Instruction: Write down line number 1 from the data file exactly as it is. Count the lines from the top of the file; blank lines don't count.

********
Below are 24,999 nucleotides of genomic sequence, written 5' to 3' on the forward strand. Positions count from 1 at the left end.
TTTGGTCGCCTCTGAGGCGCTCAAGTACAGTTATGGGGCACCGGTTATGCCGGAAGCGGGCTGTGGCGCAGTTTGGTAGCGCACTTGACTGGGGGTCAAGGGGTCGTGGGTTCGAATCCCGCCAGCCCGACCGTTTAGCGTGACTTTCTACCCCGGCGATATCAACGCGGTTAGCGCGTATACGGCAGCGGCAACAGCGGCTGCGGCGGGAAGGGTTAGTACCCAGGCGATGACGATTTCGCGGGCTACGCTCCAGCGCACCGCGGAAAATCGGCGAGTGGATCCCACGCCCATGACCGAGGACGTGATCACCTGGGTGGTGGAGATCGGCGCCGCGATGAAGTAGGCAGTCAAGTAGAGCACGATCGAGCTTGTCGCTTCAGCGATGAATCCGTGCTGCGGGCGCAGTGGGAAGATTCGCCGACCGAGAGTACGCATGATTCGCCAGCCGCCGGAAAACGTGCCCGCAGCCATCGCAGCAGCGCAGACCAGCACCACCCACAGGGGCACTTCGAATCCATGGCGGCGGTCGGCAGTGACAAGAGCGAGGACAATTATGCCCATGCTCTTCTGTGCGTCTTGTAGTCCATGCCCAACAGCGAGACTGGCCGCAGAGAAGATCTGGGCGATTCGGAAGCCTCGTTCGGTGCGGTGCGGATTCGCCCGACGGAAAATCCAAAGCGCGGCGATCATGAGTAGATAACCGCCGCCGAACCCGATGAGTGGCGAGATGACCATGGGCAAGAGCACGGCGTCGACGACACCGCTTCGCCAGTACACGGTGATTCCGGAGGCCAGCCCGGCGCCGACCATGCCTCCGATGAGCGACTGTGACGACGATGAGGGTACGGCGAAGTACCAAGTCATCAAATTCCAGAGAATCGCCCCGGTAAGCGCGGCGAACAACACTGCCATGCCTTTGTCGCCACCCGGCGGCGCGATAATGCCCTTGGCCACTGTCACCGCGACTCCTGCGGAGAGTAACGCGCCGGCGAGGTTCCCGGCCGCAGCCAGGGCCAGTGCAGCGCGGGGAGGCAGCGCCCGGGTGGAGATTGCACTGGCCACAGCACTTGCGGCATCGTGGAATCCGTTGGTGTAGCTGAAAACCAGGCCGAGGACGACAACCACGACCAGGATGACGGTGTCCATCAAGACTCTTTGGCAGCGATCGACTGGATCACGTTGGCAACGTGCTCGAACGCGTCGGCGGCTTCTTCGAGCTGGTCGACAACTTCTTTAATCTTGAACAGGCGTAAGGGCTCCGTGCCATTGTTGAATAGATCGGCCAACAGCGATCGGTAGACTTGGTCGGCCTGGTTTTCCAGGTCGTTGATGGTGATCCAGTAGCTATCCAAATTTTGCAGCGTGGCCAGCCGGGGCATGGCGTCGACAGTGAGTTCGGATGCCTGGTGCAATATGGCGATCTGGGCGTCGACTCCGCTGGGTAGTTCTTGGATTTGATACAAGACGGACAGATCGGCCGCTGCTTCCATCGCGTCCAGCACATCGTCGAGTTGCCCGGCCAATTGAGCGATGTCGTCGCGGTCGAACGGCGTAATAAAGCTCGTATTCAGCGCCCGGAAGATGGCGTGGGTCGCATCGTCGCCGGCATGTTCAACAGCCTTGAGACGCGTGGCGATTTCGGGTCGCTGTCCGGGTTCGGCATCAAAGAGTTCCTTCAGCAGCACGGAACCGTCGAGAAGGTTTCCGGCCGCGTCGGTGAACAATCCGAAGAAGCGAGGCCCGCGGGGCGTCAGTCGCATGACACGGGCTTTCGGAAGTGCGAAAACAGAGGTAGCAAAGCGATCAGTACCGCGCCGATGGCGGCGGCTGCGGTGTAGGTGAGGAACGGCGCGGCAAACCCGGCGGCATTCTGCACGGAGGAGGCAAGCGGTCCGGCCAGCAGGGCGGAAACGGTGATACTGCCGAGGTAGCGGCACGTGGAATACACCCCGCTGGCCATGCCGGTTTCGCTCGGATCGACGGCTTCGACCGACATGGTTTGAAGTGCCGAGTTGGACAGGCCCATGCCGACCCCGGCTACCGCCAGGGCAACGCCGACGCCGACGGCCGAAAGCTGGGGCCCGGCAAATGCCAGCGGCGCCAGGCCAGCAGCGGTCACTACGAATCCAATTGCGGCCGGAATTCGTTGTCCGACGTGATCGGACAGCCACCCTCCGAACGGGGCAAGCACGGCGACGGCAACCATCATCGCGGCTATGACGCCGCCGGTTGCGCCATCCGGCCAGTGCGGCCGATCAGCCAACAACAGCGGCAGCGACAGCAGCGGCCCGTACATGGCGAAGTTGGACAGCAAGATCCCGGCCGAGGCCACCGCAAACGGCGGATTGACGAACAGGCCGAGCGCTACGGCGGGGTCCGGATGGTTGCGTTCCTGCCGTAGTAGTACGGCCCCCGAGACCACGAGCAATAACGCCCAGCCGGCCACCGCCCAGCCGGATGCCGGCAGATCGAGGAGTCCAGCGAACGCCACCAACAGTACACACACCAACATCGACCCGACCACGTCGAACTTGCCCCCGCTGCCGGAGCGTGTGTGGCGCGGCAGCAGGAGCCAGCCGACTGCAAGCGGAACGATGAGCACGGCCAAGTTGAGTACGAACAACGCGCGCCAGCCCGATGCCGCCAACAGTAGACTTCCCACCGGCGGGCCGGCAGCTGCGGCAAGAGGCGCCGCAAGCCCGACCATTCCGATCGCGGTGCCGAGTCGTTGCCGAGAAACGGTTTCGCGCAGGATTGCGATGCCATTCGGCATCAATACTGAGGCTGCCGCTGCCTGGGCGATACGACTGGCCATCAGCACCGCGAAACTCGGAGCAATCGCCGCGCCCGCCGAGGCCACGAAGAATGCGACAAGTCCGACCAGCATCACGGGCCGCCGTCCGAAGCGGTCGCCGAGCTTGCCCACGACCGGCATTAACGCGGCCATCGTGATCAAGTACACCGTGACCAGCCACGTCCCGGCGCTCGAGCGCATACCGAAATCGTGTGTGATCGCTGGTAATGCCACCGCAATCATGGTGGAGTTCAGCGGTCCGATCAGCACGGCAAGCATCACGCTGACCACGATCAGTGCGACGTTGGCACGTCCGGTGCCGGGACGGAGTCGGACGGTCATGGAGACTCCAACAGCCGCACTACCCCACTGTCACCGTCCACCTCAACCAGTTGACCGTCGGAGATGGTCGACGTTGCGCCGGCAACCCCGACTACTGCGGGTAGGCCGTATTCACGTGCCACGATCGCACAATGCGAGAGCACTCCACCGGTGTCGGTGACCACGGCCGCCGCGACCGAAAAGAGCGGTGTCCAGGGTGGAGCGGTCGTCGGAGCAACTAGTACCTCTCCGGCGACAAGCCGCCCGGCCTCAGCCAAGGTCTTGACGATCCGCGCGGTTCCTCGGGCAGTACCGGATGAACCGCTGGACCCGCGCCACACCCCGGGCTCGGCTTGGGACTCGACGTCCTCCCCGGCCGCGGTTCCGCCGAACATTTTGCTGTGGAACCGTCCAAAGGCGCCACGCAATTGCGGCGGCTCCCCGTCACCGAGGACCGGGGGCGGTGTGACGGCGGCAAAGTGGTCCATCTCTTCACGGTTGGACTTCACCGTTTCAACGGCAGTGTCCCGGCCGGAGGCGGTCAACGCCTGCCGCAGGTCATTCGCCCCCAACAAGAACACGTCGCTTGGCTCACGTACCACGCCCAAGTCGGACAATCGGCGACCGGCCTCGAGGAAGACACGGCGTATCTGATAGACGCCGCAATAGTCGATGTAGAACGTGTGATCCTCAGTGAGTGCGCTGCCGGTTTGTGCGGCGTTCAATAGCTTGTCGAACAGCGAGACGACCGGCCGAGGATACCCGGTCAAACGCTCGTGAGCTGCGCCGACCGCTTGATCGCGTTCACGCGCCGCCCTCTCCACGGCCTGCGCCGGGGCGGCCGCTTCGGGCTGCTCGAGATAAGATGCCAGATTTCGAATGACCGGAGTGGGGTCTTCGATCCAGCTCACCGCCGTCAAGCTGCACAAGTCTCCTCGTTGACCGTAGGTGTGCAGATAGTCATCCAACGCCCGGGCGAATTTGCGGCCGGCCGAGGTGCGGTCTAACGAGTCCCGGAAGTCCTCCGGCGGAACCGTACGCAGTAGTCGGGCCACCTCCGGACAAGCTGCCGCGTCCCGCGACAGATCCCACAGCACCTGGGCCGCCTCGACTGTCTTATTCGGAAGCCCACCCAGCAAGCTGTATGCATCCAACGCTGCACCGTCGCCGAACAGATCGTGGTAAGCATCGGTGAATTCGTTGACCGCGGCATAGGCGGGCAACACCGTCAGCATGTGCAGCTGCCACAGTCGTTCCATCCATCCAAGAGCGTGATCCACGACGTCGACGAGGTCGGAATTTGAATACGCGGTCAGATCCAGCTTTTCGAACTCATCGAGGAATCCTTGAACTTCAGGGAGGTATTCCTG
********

Below are 24,999 nucleotides of genomic sequence, written 5' to 3' on the forward strand. Positions count from 1 at the left end.